“One of the benefits of homeschooling is that we tend to have more latitude…as well as creative freedom, than teachers in regular schools. Don’t be afraid to take advantage of that. Don’t forget it either.”

Shannon Ramiro

Shannon Ramiro

Shannon Ramiro will tell you that homeschooling was not her original plan, but after many failed attempts at getting appropriate placement and services through 4 different school districts she withdrew her son and began to homeschool him.

 

Amidst her busy homeschooling schedule, Shannon is also in her senior year of a teacher preparation program working toward earning credentials in both Special Education (K-12 mild/moderate) and Elementary Education (K-8) and has received additional training in helping children with anxiety, trauma, learning challenges, mindfulness, and more.

 

The basic premise Shannon has about learning is that children should not be pressured to learn at a pace that does not match their development level. Curiosity, critical-thinking, and problem-solving skills, especially through play, should be encouraged whenever possible. Children should be encouraged to follow their interests and dreams. In many cases, these interests can be incorporated into assignments involving writing, or history, or math, what we think of traditionally as “subjects”. Some students work well with subjects taught individually, but I prefer more of a cross-curricular approach, through real-work scenarios, unit studies or project-based learning when possible.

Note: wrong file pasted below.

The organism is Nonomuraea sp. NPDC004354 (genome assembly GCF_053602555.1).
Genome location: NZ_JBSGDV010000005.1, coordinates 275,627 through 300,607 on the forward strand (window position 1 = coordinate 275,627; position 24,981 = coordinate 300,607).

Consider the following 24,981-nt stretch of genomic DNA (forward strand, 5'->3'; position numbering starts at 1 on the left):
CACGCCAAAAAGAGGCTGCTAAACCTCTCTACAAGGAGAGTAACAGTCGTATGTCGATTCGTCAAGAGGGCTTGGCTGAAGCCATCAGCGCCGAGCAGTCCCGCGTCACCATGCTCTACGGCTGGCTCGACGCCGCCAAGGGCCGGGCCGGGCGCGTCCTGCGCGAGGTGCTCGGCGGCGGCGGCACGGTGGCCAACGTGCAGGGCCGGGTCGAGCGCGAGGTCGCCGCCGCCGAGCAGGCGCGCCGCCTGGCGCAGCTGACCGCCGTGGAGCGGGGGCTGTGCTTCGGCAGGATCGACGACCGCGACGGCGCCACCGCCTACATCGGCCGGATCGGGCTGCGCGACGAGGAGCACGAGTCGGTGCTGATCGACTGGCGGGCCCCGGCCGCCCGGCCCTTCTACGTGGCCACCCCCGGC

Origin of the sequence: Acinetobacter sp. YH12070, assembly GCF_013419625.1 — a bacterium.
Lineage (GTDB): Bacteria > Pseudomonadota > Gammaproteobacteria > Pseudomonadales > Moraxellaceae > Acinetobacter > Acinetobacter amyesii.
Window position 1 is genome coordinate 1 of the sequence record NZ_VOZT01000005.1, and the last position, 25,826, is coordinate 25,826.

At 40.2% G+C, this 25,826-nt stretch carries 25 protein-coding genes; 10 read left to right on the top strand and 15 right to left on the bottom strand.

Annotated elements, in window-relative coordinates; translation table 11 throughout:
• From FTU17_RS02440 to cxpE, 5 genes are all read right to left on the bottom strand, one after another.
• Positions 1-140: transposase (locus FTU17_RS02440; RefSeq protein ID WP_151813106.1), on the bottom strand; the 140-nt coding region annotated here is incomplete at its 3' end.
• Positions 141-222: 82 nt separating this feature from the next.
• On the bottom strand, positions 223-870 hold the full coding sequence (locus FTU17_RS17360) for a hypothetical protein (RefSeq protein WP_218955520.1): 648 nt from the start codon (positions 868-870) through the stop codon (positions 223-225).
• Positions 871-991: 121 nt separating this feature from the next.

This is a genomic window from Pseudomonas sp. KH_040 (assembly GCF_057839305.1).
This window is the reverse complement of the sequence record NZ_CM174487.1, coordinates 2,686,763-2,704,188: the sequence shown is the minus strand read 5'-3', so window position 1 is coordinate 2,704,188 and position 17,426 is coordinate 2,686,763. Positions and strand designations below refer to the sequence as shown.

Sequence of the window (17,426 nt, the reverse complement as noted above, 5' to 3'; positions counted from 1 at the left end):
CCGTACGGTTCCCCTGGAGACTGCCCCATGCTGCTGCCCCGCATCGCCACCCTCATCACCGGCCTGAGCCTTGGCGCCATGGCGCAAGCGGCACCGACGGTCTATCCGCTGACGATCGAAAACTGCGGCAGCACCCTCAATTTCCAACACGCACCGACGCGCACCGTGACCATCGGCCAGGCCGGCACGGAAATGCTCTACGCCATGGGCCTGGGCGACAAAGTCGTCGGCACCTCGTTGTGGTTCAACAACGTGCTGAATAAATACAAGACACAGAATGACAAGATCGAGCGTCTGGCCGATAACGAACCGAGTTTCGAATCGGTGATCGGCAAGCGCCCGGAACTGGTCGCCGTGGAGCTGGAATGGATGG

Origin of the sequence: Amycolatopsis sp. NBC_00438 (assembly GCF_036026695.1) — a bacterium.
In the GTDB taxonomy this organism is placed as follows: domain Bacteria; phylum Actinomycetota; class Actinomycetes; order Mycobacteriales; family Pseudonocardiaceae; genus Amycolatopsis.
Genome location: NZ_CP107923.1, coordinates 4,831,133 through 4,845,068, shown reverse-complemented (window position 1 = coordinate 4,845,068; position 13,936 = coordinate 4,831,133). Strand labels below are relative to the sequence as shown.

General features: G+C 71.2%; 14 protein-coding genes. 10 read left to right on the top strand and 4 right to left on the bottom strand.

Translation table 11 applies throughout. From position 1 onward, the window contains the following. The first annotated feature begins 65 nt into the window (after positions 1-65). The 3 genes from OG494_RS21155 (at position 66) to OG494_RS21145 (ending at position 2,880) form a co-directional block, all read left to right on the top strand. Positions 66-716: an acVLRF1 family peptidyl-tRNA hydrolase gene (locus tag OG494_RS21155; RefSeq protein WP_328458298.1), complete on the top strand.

Shannon also states: “One advantage I have, I believe, is I required several different types of therapies as a child, including speech & language therapy, adaptive P.E., and assistance with reading. I still remember what that felt like, so I can sympathize and sometimes assist parents in a better understanding of where their child is coming.”

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